Dear Dr. Jann: My ex and I share joint custody of our 6-year-old son. One week at Mom’s, one week at Dad’s. My fiancé understands the joint birthday parties and discussions about doctor’s appointments, but she has a problem with casual conversation. I constantly reassure her that I have no intention of going back but she feels there is too much contact and makes it difficult for me to comfortably discuss the little things that come up with our son. What is the best way to handle this?

Years ago, when there was a break-up, mother got sole custody, dad got every other weekend, and that was the end of their communication. Now, with many “joint custody” parenting plans, a child is required to go back and forth between the parents’ homes and parents must continue to talk to each other in order to problem solve in the best interest of their child. As a result, boundaries get blurred, new partners get jealous, and as a result, try to control the parental interaction.

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However, new partners must understand the huge responsibility they take on when they marry someone who successfully co-parents. All of a sudden it’s not just their partner and them carving out a new life, but a juggling act coordinating efforts with their new partner, his or her ex-partner, and their child—all done in the best interest of that child. It’s not an easy life.

Two things must happen if you expect to make a go of it with your fiancé.  First, you draw the line about parental interaction, not her. You are the one to figure out reasonable boundaries that don’t step on her toes and also keeps your son’s best interest in the forefront. That doesn’t mean chatting with your ex three times a day–unless your child is in ICU–but discussions about who brings the snacks to soccer practice are completely understandable—and your fiancé must understand this.

The second thing? A change in mindset. A week on/week off parenting plan is the most equitable parenting plan out there and it is not for the faint of heart. It requires people to go against human nature—to comfortably converse with someone they would never dream of talking to, like a new partners’ ex or a new girlfriend, all in the name of the child that goes back and forth between their homes. That means, and here’s where the change in mindset comes in–it may be time for your fiancé to cultivate her own relationship with your child’s mother. They don’t have to go shopping together, but learn to converse cordially so your son does not witness constant bickering or someone standing behind you at every phone call telling you to hang up.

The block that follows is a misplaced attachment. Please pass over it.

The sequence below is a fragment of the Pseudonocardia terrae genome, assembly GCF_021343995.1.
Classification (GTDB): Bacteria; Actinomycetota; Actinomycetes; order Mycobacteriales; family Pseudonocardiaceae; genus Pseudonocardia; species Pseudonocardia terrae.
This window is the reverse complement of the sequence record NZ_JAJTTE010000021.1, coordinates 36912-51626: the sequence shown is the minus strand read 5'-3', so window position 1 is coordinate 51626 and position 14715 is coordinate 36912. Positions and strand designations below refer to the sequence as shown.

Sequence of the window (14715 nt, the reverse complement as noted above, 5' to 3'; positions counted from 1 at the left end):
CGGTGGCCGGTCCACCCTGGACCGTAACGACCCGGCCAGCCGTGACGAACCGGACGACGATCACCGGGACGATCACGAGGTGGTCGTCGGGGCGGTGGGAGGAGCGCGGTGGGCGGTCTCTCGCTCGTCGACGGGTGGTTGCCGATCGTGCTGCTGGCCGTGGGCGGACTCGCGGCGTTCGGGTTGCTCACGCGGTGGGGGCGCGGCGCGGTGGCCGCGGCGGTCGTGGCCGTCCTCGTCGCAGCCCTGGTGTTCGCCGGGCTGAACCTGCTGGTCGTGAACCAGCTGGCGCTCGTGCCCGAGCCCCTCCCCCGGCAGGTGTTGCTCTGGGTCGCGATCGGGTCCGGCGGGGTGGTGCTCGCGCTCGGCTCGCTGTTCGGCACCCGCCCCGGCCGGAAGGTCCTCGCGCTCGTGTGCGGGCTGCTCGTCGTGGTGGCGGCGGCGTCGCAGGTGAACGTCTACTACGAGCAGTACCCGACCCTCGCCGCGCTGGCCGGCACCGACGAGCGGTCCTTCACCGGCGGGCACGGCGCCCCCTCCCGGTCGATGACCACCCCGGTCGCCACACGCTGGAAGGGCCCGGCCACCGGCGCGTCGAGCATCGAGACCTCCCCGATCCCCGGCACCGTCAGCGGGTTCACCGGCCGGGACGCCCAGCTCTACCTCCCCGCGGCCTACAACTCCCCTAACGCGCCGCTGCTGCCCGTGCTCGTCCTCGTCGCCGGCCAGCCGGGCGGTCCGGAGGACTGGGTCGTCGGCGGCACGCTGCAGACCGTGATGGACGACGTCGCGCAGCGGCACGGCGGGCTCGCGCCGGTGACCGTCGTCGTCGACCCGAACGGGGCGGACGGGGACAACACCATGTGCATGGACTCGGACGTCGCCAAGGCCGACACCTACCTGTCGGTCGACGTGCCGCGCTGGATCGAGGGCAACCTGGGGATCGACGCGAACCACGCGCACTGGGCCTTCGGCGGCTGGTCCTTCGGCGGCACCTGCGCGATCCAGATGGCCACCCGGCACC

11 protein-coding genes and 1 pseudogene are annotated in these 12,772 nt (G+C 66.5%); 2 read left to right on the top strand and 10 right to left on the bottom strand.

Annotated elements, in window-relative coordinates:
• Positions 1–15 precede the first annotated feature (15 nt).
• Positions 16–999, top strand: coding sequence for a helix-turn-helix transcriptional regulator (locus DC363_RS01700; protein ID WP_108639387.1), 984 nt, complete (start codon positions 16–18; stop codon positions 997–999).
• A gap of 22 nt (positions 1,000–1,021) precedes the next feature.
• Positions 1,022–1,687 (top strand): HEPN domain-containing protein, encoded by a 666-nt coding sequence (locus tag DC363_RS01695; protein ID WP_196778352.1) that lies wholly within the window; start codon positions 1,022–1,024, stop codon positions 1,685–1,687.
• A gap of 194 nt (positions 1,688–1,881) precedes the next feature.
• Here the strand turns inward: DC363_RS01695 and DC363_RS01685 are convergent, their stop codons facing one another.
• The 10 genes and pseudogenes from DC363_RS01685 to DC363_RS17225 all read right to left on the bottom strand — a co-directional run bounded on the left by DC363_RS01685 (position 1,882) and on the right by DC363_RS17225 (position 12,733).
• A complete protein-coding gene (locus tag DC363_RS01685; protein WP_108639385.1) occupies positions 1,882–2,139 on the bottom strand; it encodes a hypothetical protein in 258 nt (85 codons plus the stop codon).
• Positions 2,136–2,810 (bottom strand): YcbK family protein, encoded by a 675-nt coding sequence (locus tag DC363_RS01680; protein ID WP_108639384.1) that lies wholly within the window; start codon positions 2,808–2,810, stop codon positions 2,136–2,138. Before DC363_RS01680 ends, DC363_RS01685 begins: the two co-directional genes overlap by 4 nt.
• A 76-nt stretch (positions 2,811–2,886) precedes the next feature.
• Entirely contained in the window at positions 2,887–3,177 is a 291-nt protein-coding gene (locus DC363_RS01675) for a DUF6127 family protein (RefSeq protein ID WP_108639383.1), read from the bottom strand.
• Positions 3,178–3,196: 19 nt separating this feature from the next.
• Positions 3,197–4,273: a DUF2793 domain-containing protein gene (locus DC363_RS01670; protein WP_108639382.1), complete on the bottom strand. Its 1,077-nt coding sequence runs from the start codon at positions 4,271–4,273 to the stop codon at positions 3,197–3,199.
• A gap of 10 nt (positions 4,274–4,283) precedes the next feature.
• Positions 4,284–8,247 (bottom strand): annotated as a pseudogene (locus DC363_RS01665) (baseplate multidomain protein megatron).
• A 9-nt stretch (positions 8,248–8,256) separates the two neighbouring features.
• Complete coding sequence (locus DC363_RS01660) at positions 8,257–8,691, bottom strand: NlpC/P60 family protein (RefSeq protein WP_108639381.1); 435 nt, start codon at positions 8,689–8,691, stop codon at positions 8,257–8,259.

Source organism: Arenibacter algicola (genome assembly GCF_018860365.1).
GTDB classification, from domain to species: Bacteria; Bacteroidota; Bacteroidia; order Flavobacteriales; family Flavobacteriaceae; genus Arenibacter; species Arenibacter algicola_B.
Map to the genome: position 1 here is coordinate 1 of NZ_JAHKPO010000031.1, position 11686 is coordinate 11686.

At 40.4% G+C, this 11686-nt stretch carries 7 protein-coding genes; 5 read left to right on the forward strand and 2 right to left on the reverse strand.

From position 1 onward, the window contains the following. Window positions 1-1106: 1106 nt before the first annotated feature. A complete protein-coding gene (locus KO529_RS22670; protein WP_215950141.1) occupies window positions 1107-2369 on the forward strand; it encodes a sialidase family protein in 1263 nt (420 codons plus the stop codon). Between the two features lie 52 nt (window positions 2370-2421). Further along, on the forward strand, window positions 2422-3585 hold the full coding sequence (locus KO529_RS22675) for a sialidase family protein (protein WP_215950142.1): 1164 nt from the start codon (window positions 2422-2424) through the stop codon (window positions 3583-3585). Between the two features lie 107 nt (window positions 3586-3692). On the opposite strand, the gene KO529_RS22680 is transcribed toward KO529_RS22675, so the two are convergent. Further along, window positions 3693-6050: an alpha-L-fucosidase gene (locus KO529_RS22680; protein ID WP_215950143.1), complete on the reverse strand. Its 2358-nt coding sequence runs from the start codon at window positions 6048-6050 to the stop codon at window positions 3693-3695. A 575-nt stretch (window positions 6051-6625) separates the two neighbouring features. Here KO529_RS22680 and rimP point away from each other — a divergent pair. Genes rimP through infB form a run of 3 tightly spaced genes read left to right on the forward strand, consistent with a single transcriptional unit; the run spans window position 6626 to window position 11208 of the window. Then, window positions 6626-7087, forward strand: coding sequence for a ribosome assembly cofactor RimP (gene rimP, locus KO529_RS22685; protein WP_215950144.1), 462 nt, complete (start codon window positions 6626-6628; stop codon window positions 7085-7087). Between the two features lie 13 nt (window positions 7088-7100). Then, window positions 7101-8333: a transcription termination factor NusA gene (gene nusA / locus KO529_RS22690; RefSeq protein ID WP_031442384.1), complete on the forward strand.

Make sure your communication with your child’s mother is completely transparent and the less insecure your fiancé will be about the interaction. With time, if you see that is not the case, marriage may not be in the cards.


About Jann Blackstone

Jann BlackstoneDr. Jann Blackstone specializes in divorce, child custody, co-parenting, and stepfamily mediation and is often called the “Relationship Expert for Today’s Relationships” because of her “real life, down-to-earth” approach to relationship problem solving. She is the author of six books on divorce and parenting, the most popular, the Ex-etiquette series featuring Ex-etiquette for Parents: Good Behavior After Divorce or Separation. She is also the author of the Ex-etiquette syndicated column and a frequent guest or consultant on television and radio talk shows, including Good Morning America (ABC), The Today Show (NBC), Keeping Kids Healthy (PBS), the Early Show (CBS), and The Oprah Winfrey Show. She has been the featured expert in many magazines, including, Child, Parents, Parenting, Newsweek, Family Circle, More, Good Housekeeping, Redbook, BRIDES, Woman’s Day, and Working Mother Magazine.

In 1999, Dr. Jann founded and became the first Director of Bonus Families®, a 501 (c) (3) non-profit organization working to change the way society views stepfamilies by supplying up-to-date co-parenting information via its Web site, counseling, mediation, and a worldwide support group network. They prefer to use the word “bonus” to the word step. Step implies negative things; however, a “bonus” is a reward for a job well done. “Bonus…a step in the right direction.”